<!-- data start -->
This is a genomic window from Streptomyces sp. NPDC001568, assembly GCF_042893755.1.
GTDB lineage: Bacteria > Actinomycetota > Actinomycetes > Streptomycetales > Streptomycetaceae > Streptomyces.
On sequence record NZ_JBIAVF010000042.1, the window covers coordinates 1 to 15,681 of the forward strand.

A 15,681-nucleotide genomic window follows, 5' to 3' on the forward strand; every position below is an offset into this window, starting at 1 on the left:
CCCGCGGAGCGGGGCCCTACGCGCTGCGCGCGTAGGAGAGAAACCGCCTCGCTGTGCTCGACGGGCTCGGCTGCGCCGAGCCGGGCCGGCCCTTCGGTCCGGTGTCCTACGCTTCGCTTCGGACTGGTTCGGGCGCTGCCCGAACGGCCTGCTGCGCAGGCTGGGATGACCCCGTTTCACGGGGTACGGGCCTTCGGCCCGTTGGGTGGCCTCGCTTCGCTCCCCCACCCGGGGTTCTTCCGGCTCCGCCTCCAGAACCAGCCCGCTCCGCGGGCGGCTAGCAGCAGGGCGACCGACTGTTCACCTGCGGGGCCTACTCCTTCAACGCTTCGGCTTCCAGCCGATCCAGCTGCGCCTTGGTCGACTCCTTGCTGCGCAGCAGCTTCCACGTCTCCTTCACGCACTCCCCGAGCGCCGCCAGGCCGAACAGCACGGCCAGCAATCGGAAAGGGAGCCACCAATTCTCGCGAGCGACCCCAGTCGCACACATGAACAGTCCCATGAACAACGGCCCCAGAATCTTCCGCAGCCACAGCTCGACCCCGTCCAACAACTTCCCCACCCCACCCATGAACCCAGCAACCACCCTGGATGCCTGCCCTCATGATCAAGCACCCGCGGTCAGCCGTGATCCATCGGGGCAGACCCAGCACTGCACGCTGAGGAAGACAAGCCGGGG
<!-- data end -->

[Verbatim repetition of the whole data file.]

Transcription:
This is a genomic window from Streptomyces sp. NPDC001568, assembly GCF_042893755.1.
GTDB lineage: Bacteria > Actinomycetota > Actinomycetes > Streptomycetales > Streptomycetaceae > Streptomyces.
On sequence record NZ_JBIAVF010000042.1, the window covers coordinates 1 to 15,681 of the forward strand.

A 15,681-nucleotide genomic window follows, 5' to 3' on the forward strand; every position below is an offset into this window, starting at 1 on the left:
CCCGCGGAGCGGGGCCCTACGCGCTGCGCGCGTAGGAGAGAAACCGCCTCGCTGTGCTCGACGGGCTCGGCTGCGCCGAGCCGGGCCGGCCCTTCGGTCCGGTGTCCTACGCTTCGCTTCGGACTGGTTCGGGCGCTGCCCGAACGGCCTGCTGCGCAGGCTGGGATGACCCCGTTTCACGGGGTACGGGCCTTCGGCCCGTTGGGTGGCCTCGCTTCGCTCCCCCACCCGGGGTTCTTCCGGCTCCGCCTCCAGAACCAGCCCGCTCCGCGGGCGGCTAGCAGCAGGGCGACCGACTGTTCACCTGCGGGGCCTACTCCTTCAACGCTTCGGCTTCCAGCCGATCCAGCTGCGCCTTGGTCGACTCCTTGCTGCGCAGCAGCTTCCACGTCTCCTTCACGCACTCCCCGAGCGCCGCCAGGCCGAACAGCACGGCCAGCAATCGGAAAGGGAGCCACCAATTCTCGCGAGCGACCCCAGTCGCACACATGAACAGTCCCATGAACAACGGCCCCAGAATCTTCCGCAGCCACAGCTCGACCCCGTCCAACAACTTCCCCACCCCACCCATGAACCCAGCAACCACCCTGGATGCCTGCCCTCATGATCAAGCACCCGCGGTCAGCCGTGATCCATCGGGGCAGACCCAGCACTGCACGCTGAGGAAGACAAGCCGGGG